I’ve written about some of the concerns and claims around the safety of plastic bags when used for low-heat sous vide cooking. While my prefered method involves FoodSaver vacuum sealed bags, they are pricier than sealable freezer bags. So what exactly is deal with Ziplocs? Are they safe?
They also provide links to independent testers for your own research:
- Environmental Working Group’s Skin Deep cosmetics database »
- International Fragrance Association (IFRA) »
- CosmeticsInfo.org »
- U.S. Food and Drug Administration Product and Ingredient Safety »
- U.S. Environmental Protection Agency’s Integrated Risk Information System »
- GoodGuide consumer products resource »
- TOXNET of the National Library of Medicine »
So what’s in a Ziploc freezer bag (the kind I most commonly use when I’m not using the FoodSaver bags)? According to Ziploc:
Polyethylene-Low Density is a polymer that can be used to form a plastic bag and its zip closure. It is part of the Polyethylene (PE) family, which is the most widely used plastic. Polyethylene-Low Density, also known as LDPE, is commonly used in rigid plastic containers. We use a mix of different polyethylene densities to get the ideal strength and flexibility for different bag types. It is approved for use in products that come into direct contact with food. Polyethylene-Low Density can withstand both heat and freezing.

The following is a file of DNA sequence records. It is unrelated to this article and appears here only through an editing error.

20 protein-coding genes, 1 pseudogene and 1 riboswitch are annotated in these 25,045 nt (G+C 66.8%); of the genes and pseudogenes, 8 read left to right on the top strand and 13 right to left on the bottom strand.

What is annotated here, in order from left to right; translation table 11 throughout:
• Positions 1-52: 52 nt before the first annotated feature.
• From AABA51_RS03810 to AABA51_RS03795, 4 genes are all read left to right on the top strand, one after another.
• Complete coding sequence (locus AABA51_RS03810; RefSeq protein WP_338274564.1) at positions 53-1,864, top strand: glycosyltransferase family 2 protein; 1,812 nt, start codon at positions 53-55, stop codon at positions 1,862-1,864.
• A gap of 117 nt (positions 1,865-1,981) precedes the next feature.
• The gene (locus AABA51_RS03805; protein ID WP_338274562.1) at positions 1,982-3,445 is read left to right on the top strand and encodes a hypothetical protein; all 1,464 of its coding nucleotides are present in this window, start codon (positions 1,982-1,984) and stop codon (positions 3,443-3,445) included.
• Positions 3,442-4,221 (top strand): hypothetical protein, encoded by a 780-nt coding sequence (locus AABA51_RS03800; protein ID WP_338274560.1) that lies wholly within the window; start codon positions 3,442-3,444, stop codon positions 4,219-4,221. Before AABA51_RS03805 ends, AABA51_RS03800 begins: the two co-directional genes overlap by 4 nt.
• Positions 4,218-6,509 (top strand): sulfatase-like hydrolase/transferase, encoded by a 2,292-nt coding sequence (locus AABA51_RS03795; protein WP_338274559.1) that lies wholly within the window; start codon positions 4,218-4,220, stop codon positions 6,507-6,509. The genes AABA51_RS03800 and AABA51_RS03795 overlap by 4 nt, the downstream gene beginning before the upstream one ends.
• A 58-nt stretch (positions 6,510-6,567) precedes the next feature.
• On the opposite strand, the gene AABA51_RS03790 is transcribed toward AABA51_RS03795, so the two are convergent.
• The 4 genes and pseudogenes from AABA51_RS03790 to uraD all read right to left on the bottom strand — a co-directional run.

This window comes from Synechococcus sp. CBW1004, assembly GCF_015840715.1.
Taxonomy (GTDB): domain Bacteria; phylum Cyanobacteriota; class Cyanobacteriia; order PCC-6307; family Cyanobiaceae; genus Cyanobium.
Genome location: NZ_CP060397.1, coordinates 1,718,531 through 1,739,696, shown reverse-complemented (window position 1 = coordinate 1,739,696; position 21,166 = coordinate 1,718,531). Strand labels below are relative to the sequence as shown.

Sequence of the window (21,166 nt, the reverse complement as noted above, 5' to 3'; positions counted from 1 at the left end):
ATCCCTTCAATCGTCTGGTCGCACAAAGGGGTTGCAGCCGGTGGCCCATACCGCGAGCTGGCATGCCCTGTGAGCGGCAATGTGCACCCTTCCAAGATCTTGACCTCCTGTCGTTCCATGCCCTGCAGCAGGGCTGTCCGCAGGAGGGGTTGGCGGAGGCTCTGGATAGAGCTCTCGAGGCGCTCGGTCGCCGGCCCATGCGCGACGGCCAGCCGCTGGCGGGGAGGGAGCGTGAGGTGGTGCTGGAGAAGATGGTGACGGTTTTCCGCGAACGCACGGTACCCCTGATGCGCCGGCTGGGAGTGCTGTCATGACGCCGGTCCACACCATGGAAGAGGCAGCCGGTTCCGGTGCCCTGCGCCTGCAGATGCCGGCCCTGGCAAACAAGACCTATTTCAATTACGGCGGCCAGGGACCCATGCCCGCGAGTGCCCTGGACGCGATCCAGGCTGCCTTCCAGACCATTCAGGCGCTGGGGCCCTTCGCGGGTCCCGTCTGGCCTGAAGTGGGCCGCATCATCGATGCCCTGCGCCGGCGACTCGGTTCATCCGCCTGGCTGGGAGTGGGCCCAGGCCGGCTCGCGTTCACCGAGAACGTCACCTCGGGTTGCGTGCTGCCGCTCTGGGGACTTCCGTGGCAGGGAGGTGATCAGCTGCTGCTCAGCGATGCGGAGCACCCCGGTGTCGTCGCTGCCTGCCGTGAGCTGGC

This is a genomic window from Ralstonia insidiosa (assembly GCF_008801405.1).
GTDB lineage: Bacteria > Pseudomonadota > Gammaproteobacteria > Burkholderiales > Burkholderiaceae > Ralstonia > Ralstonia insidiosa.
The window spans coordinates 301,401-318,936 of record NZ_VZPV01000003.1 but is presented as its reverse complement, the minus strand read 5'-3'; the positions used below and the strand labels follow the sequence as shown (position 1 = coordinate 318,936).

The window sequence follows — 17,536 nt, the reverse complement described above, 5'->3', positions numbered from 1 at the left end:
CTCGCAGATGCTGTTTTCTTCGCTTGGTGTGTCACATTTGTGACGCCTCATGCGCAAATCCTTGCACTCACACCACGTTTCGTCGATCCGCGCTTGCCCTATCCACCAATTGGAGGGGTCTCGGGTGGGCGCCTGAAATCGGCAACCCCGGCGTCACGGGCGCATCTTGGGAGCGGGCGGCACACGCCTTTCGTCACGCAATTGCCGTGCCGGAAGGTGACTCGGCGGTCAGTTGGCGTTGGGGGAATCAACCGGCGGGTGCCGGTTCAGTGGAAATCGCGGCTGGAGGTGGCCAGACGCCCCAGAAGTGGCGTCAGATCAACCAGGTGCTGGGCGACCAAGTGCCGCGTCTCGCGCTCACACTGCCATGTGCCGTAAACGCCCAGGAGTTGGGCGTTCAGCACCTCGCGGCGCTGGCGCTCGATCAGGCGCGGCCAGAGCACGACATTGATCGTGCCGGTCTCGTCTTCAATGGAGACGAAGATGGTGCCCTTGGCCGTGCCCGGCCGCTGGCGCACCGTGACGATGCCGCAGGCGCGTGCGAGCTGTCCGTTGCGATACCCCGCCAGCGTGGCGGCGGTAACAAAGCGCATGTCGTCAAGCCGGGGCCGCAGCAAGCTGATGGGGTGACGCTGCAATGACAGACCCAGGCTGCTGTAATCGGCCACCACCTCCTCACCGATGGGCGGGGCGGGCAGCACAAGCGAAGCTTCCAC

Polyethylene-Linear Low Density
Polyethylene-Linear Low Density is a polymer that can be used to form a plastic bag and its zip closure. It is part of the Polyethylene (PE) family, which is the most widely used plastic. Polyethylene-Linear Low Density, also known as LLDPE, is commonly used in packaging, containers and wraps such as bubble wraps. We use a mix of different polyethylene densities to get the ideal strength and flexibility for different bag types. It is approved for use in products that come into direct contact with food. Polyethylene-Linear Low Density can withstand both heat and freezing.
And here’s what’s not in them:
- Alkylphenols (APs)
- Alkylphenol ethoxylates (APEs)
- Bisphenol A (BPA)
- Chlorofluorocarbons (CFCs)
- Nitro musks
- Perfluorooctanoic acid (PFOA)
- Phthalates including DEP, DBP, DIBP, DPP and DEHP
- Polyvinyl chloride (PVC)
- Or any known carcinogens, mutagens or reproductive toxins listed by the U.S. National Toxicology Program, the European Union’s REACH and Substances of Very High Concern programs, the World Health Organization’s International Agency for Research on Carcinogens, or the U.S. Environmental Protection Agency.
Read more about the threats posed, the properties of plastic, and why I feel comfortable using them here.